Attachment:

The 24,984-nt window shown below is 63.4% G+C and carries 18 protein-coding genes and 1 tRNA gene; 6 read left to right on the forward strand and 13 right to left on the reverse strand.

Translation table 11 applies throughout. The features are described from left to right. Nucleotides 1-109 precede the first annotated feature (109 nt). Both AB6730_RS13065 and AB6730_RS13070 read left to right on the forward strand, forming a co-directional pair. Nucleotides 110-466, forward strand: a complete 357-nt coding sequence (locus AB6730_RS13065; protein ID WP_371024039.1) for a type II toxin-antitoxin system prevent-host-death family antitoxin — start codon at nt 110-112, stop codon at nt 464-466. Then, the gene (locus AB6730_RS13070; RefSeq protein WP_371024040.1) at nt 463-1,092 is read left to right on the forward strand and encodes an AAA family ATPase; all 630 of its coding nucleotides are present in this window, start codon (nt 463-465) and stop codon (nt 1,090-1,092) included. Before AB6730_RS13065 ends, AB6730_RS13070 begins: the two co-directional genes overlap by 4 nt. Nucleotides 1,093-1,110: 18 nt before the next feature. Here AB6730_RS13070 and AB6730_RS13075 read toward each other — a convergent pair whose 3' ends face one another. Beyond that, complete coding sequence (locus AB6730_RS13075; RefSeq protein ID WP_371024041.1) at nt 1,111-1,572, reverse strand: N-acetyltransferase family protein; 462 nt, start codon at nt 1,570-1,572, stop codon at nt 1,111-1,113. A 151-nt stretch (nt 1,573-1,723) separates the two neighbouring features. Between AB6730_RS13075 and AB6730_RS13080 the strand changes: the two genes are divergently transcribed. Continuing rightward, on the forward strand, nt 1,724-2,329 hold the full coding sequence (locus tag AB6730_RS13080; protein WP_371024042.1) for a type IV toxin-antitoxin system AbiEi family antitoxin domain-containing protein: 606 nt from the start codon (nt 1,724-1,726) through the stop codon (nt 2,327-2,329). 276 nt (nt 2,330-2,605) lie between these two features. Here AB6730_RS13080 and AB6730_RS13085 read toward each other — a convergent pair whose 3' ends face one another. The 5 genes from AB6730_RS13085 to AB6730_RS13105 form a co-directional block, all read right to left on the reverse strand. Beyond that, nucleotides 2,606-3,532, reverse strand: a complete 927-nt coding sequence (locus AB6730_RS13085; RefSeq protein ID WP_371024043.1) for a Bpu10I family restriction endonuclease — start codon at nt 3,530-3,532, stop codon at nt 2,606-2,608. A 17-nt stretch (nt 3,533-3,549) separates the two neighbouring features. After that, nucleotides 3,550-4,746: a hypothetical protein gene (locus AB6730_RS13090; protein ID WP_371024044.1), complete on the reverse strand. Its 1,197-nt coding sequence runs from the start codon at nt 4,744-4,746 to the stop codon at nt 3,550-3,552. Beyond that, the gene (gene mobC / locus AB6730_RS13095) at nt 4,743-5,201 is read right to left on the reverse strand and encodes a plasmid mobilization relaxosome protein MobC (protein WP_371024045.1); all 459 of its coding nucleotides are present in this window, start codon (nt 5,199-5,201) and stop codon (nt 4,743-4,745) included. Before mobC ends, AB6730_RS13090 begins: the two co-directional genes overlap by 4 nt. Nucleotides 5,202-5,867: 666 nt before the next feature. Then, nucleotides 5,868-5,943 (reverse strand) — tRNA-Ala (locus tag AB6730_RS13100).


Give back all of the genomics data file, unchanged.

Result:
The 24,984-nt window shown below is 63.4% G+C and carries 18 protein-coding genes and 1 tRNA gene; 6 read left to right on the forward strand and 13 right to left on the reverse strand.

Translation table 11 applies throughout. The features are described from left to right. Nucleotides 1-109 precede the first annotated feature (109 nt). Both AB6730_RS13065 and AB6730_RS13070 read left to right on the forward strand, forming a co-directional pair. Nucleotides 110-466, forward strand: a complete 357-nt coding sequence (locus AB6730_RS13065; protein ID WP_371024039.1) for a type II toxin-antitoxin system prevent-host-death family antitoxin — start codon at nt 110-112, stop codon at nt 464-466. Then, the gene (locus AB6730_RS13070; RefSeq protein WP_371024040.1) at nt 463-1,092 is read left to right on the forward strand and encodes an AAA family ATPase; all 630 of its coding nucleotides are present in this window, start codon (nt 463-465) and stop codon (nt 1,090-1,092) included. Before AB6730_RS13065 ends, AB6730_RS13070 begins: the two co-directional genes overlap by 4 nt. Nucleotides 1,093-1,110: 18 nt before the next feature. Here AB6730_RS13070 and AB6730_RS13075 read toward each other — a convergent pair whose 3' ends face one another. Beyond that, complete coding sequence (locus AB6730_RS13075; RefSeq protein ID WP_371024041.1) at nt 1,111-1,572, reverse strand: N-acetyltransferase family protein; 462 nt, start codon at nt 1,570-1,572, stop codon at nt 1,111-1,113. A 151-nt stretch (nt 1,573-1,723) separates the two neighbouring features. Between AB6730_RS13075 and AB6730_RS13080 the strand changes: the two genes are divergently transcribed. Continuing rightward, on the forward strand, nt 1,724-2,329 hold the full coding sequence (locus tag AB6730_RS13080; protein WP_371024042.1) for a type IV toxin-antitoxin system AbiEi family antitoxin domain-containing protein: 606 nt from the start codon (nt 1,724-1,726) through the stop codon (nt 2,327-2,329). 276 nt (nt 2,330-2,605) lie between these two features. Here AB6730_RS13080 and AB6730_RS13085 read toward each other — a convergent pair whose 3' ends face one another. The 5 genes from AB6730_RS13085 to AB6730_RS13105 form a co-directional block, all read right to left on the reverse strand. Beyond that, nucleotides 2,606-3,532, reverse strand: a complete 927-nt coding sequence (locus AB6730_RS13085; RefSeq protein ID WP_371024043.1) for a Bpu10I family restriction endonuclease — start codon at nt 3,530-3,532, stop codon at nt 2,606-2,608. A 17-nt stretch (nt 3,533-3,549) separates the two neighbouring features. After that, nucleotides 3,550-4,746: a hypothetical protein gene (locus AB6730_RS13090; protein ID WP_371024044.1), complete on the reverse strand. Its 1,197-nt coding sequence runs from the start codon at nt 4,744-4,746 to the stop codon at nt 3,550-3,552. Beyond that, the gene (gene mobC / locus AB6730_RS13095) at nt 4,743-5,201 is read right to left on the reverse strand and encodes a plasmid mobilization relaxosome protein MobC (protein WP_371024045.1); all 459 of its coding nucleotides are present in this window, start codon (nt 5,199-5,201) and stop codon (nt 4,743-4,745) included. Before mobC ends, AB6730_RS13090 begins: the two co-directional genes overlap by 4 nt. Nucleotides 5,202-5,867: 666 nt before the next feature. Then, nucleotides 5,868-5,943 (reverse strand) — tRNA-Ala (locus tag AB6730_RS13100).